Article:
Design News, May 2013

Issue link:

Contents of this Issue


Page 20 of 110

Captain Hybrid VW to Build World's Most Fuel-Efficient Production Car The new VW XL1 achieves a startling fuel efficiency rating of 261 mpg. By CHARLES J. MURRAY, Senior Technical Editor VOLKSWAGEN AG is planning to roll out a production car that will combine a plug-in hybrid powertrain with low weight and an aerodynamic shape to reportedly achieve a fuel efficiency rating of 261 miles per gallon (mpg). Although the mileage numbers will almost certainly drop when a US EPA rating is applied, the XL1, as it's known, will likely be the most fuel-efficient production car in the world. Today's best vehicles typically have mpg-equivalencies that are less than half that of the proposed VW. "This vehicle combines every possible way of improving fuel efficiency," Volkswagen spokesman Mark Gillies told Design News. "It uses aerodynamics, low-rolling resistance, low weight, and a plug-in hybrid powertrain." The company's engineers incorporated virtually every available fuel efficiency feature. The new vehicle supplies just enough power to make itself roadworthy, while incorporating enough low-mass components to keep its energy needs low. A 47-HP turbo-diesel engine sips fuel, while a 27-HP electric motor gives it a enough pop to hit a top speed of 99 mph. At 1,753 pounds, the XL1 is less than half of the Chevy Volt's 3,781 pounds, thanks to liberal use of lightweight materials. Approximately 20 percent of the vehicle employs carbon fiberreinforced plastic, including the monocoque, body panels, anti-roll bars, and numerous other parts. The brakes also use carbon fiber ceramics, while the engine crankcase, steering gear housing, dampers, and other suspension components are made from aluminum. VW's new vehicle may also offer the lowest drag coefficient in production car history. At 0.189, it's lower than the Toyota Prius (0.25), Tesla Model S (0.24), Mercedes-Benz CLA-Class (0.23), and General Motors' EV1 (0.195) (Cd numbers courtesy of Wikipedia). It accomplishes that with a tadpole-like shape that's wider at the front than the rear. The real test of the vehicle's efficiency, however, may lie in its all-electric performance. Using a 5.5-kWh watercooled, lithium-ion battery, the XL1 can travel 32 all-electric miles, meaning it gets close to six miles to the kilowatthour. That's almost twice that of the Volt or Leaf. All of the fuel efficiency ratings will be up for debate, of course, as the vehicle's limited rollout nears. The XL1's 261-mpg figures are based on European Commission methodology, which calls for the vehicle to travel 100 km, using its all-electric mode, followed by a diesel fuel mode. US EPA test cycles, however, are notoriously tougher. Volkswagen isn't talking price yet, but is saying that production will be light and will start soon. The German automaker is already retooling a plant in Osnabruch, Germany, to build the XL1 in "a limited production run." "What we can say is that it's going to be in peoples' hands fairly soon," Gillies told us. DN Design News | MAY 2013 | w w w. d e s i g n n e w s . c o m –18– magenta cyan yellow black ES246208_DN1305_018.pgs 05.03.2013 22:05 UBM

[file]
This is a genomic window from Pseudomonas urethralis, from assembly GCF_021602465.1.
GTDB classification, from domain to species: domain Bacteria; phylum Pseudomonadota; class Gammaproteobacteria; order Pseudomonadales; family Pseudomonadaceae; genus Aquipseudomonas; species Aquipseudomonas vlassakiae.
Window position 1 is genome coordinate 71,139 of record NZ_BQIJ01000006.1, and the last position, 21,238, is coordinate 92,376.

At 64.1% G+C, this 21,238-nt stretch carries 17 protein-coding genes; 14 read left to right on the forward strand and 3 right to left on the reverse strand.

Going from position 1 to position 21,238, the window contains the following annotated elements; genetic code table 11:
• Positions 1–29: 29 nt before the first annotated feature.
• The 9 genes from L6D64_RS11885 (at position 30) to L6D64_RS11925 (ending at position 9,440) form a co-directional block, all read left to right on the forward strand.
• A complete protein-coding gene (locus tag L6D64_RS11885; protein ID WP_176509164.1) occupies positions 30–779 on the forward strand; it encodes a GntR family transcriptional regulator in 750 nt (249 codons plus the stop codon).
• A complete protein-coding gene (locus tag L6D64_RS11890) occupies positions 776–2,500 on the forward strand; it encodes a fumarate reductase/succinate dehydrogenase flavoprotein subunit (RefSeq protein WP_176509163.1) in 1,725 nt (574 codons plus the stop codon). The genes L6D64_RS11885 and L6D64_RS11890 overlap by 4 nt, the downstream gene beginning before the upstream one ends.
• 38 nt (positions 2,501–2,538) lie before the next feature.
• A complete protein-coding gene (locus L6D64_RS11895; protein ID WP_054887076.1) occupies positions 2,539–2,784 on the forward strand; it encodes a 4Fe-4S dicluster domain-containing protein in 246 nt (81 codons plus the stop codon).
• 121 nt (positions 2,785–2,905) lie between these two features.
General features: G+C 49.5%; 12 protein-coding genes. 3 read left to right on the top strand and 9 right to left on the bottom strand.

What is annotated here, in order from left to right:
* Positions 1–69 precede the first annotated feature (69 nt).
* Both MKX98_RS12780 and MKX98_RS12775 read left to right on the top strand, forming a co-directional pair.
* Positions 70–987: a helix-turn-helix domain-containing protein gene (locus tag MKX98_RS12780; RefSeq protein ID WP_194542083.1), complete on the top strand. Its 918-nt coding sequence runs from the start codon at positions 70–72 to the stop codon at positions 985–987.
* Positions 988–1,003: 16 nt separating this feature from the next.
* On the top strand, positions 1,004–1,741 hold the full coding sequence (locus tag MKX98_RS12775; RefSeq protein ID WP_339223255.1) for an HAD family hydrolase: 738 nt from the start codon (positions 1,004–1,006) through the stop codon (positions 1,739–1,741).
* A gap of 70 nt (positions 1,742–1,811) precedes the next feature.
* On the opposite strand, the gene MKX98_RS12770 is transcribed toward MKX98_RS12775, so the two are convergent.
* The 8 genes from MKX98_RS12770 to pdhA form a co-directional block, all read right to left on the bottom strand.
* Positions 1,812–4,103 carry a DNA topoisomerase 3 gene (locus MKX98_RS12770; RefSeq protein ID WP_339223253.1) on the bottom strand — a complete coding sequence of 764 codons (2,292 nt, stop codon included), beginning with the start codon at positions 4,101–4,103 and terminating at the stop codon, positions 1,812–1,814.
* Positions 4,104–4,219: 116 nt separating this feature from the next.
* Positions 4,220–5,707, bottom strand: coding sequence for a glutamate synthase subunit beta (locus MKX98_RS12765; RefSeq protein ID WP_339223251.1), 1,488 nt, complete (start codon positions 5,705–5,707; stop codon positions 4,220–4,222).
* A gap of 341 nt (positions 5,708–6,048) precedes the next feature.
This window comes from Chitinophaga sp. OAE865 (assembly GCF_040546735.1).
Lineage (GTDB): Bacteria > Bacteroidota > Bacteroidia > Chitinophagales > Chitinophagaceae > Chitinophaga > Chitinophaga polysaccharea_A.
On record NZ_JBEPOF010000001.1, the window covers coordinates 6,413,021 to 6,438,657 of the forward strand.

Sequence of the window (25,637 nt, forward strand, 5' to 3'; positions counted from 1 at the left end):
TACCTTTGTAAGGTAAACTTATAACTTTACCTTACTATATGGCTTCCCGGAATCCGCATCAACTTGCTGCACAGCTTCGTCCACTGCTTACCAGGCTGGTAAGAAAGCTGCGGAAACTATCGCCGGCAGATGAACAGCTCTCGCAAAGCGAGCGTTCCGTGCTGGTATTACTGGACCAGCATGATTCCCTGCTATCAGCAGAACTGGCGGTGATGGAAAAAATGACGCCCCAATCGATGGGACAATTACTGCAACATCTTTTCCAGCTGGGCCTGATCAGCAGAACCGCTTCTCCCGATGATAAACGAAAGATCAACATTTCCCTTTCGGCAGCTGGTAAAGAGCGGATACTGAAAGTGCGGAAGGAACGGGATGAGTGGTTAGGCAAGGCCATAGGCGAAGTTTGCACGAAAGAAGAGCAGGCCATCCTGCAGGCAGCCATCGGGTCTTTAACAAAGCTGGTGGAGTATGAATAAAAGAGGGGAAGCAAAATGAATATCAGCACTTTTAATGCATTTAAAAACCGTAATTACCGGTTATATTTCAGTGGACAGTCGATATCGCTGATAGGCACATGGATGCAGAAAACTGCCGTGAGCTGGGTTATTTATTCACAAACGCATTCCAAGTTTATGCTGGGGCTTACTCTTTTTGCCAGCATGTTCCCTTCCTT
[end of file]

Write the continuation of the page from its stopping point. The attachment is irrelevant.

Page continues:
Articles in this issue

Links on this page

Archives of this issue

view archives of DesignNews - Design News, May 2013